Here in Rochester, we have yet to adopt any of these innovative strategies, and thus we are left with a process designed to handle growth at the periphery; not the core.  But more and more, people are desiring to live in well-connected, existing urban neighborhoods for myriad reasons.  Therefore, how can we promote and encourage increased density that is contextual and respectful of its place?

While overarching issues of "carrots" and "sticks" will be left for another day, we feel that design plays an integral role in shaping successful redevelopment projects.  This one, Grove Apartments, provides an example for such a case.  It recently received Preliminary Plan approval from the Planning & Zoning Commission as well as City Council by unanimous votes.  

How did we get there?  Here is how.  

Northrop Neighborhood Context

Northrop Neighborhood (just north of the railroad tracks along Civic Center Drive and west of Broadway) is one of Rochester's oldest neighborhoods.  Goose Egg Park and Northrop School were cherished parts of generations past when Elton Hills Drive was so much farmland.  This neighborhood is close to public transit, walkable to Mayo Clinic, well-connected to the trail system that runs along Cascade Creek, and in recent years boasts the Cooke Park Design District.  

And now hopefully, Northrop Neighborhood can be known as a beautiful place worthy of investment.  There certainly are opportunities if you know where to look.  There are major arterial roads running through the neighborhood that still contain single family homes.  These roads have all but removed the marketability of many homes through widening and increased traffic speeds.  So the next phase of neighborhood development is to repurpose or redevelop.

The below property on the corner of 4th Avenue NW and 10th Street NW has been in a steady state of decline for nearly a decade.  The new owner purchased the site for redevelopment because it is along a major urban arterial, has corner exposure, has alley access, and an unusually wide lot dimension that makes it more conducive to different building shapes.

9.SQUARE began by studying the adjacent homes for architectural cues and context.  We quickly realized that this new multi-family building would have to look and feel like a bunch of smaller massed pieces to form the whole.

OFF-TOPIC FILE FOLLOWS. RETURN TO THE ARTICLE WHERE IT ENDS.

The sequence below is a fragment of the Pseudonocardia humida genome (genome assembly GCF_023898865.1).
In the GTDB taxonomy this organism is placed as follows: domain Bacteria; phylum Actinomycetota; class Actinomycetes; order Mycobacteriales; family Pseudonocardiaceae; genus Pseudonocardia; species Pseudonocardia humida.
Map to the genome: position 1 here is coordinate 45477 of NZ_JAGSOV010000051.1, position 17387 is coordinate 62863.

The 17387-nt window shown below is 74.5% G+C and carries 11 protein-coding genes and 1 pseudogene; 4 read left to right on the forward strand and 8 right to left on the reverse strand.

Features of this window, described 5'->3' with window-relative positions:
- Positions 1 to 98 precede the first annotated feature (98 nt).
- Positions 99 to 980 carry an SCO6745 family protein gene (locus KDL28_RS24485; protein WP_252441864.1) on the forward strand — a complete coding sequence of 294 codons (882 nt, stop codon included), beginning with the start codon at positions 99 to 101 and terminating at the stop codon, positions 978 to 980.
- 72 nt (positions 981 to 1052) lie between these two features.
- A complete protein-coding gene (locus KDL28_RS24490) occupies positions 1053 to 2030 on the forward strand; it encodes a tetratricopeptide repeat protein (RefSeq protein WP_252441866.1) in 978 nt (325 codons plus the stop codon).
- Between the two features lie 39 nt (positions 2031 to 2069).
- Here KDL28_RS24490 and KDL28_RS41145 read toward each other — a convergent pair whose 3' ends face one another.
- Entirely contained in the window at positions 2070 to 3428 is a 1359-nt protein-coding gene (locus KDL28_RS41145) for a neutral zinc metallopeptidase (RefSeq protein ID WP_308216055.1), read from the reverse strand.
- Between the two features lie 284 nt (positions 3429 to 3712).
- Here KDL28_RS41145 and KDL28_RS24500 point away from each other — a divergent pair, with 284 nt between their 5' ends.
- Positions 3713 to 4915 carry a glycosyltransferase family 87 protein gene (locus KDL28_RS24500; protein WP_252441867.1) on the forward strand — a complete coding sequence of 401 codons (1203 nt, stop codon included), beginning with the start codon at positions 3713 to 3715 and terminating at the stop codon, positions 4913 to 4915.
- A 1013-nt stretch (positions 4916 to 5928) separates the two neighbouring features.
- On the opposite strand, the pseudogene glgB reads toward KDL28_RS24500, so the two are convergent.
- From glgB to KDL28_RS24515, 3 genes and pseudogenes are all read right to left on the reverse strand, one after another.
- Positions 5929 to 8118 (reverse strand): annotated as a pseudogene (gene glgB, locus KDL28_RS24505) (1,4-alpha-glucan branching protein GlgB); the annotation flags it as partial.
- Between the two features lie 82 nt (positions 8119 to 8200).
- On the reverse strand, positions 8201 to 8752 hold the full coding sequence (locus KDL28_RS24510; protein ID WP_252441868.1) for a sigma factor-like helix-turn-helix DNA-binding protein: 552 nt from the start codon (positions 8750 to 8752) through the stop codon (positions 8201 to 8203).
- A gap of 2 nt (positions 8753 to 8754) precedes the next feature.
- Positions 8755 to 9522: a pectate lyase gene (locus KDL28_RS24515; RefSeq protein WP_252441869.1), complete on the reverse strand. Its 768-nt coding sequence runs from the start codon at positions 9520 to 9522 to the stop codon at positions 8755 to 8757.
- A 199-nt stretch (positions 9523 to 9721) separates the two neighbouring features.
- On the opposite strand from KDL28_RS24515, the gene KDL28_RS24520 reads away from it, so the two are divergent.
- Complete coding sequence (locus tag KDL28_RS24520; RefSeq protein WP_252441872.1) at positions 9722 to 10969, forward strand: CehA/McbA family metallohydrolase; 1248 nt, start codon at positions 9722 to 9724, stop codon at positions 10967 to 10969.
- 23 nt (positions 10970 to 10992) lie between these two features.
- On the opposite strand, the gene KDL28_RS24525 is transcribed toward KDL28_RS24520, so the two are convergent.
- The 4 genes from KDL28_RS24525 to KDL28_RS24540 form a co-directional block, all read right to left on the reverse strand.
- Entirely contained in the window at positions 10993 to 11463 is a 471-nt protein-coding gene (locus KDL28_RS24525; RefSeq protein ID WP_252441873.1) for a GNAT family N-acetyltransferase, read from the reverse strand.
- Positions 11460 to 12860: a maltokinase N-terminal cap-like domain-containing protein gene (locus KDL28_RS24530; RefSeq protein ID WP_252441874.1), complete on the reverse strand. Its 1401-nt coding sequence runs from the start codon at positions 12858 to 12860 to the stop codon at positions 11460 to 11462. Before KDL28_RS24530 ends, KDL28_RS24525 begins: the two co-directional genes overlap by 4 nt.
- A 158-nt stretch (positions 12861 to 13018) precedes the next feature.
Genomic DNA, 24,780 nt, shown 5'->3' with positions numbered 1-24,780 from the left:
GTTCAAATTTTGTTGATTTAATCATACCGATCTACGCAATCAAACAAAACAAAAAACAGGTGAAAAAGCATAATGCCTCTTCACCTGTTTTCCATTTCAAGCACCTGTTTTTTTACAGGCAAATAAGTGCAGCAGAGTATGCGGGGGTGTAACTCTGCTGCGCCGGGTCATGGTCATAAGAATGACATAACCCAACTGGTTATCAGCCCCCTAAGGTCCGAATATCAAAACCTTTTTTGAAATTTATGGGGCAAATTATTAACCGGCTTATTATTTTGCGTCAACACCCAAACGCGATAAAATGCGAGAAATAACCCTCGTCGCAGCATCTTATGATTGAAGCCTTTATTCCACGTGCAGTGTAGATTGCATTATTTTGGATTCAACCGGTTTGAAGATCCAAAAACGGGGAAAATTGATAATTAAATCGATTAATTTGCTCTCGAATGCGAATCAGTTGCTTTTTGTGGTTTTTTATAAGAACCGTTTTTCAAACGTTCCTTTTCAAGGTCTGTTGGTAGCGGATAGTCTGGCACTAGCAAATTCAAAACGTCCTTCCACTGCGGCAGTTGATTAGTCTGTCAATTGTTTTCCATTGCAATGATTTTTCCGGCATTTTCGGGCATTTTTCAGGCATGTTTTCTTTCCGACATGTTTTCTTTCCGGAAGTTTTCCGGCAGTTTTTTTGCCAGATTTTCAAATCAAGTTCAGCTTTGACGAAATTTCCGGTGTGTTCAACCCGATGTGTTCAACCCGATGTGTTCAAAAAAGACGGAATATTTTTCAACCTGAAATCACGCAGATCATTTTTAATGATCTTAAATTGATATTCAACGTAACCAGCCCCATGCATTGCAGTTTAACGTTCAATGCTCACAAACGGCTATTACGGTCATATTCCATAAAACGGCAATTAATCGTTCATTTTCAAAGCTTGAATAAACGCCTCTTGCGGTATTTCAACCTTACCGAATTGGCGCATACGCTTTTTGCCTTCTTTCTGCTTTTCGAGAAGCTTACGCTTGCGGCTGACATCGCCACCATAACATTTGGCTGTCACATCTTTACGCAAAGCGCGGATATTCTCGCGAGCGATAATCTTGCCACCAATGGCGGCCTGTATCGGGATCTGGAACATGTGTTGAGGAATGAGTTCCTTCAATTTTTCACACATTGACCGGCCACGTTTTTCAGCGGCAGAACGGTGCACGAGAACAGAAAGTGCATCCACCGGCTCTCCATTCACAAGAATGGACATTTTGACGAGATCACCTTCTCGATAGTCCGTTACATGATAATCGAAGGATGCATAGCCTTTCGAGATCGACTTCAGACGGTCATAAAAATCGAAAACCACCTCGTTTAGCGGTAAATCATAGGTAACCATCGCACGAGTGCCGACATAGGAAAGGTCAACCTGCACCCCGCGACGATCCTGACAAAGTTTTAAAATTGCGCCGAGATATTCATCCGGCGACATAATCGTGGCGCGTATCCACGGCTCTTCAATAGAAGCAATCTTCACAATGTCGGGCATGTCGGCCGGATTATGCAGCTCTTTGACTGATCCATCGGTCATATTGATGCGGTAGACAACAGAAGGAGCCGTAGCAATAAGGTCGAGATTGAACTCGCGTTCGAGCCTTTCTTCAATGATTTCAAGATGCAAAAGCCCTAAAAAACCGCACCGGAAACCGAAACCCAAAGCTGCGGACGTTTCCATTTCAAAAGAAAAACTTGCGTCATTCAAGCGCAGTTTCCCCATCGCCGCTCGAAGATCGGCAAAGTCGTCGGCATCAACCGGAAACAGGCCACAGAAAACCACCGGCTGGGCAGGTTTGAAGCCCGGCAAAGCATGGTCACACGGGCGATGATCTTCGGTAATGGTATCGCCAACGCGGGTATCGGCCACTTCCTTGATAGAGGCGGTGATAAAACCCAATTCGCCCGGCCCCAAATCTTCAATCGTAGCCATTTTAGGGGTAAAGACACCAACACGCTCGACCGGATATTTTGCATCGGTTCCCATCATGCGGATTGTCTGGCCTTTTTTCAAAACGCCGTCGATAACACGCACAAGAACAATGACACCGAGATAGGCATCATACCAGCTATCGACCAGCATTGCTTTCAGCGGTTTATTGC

A large apartment "complex" was far too massive and didn't fit the neighborhood.  The image on the right (below) was a concept to mirror two "L" shaped buildings and subvert the western building down the sloping ridge to the flood plain.

We further developed this concept to continue to break down the scale and mass.  We ultimately rejected the below design of multiple entries in favor of more distinct, walk-up entries for the units along 4th Avenue.

The central courtyard around which the architecture surrounds became a unique feature to resolve all of the elevations differences and also create a welcoming and accessible place for the residents.

Still Too Massive Along 4th Avenue NW

Still Too Massive Along 4th Avenue NW

Further on in the design process, we pushed to lower the east end building even further so it was less dominant on the 4th Avenue frontage.  This required a more creative set of steps to access the units found inside the courtyard.

We also got great feedback from the neighborhood during the design process which dovetailed with our own analysis but also stimulated us to think creatively about a few of the design components.

Better Scale for Walk-Ups

Better Scale for Walk-Ups

Cascading Steps To Central Courtyard

We are proud of the evolution of this design to respond to unique site constraints, development needs, city regulations, and neighborhood concerns.  When the ink finally dried on the Preliminary Plan for the development, there was a consensus that we did achieve a walkable, neighborhood-scale multi-family building that would set the tone for future development interest.

Parking Lot Screened from Sidewalk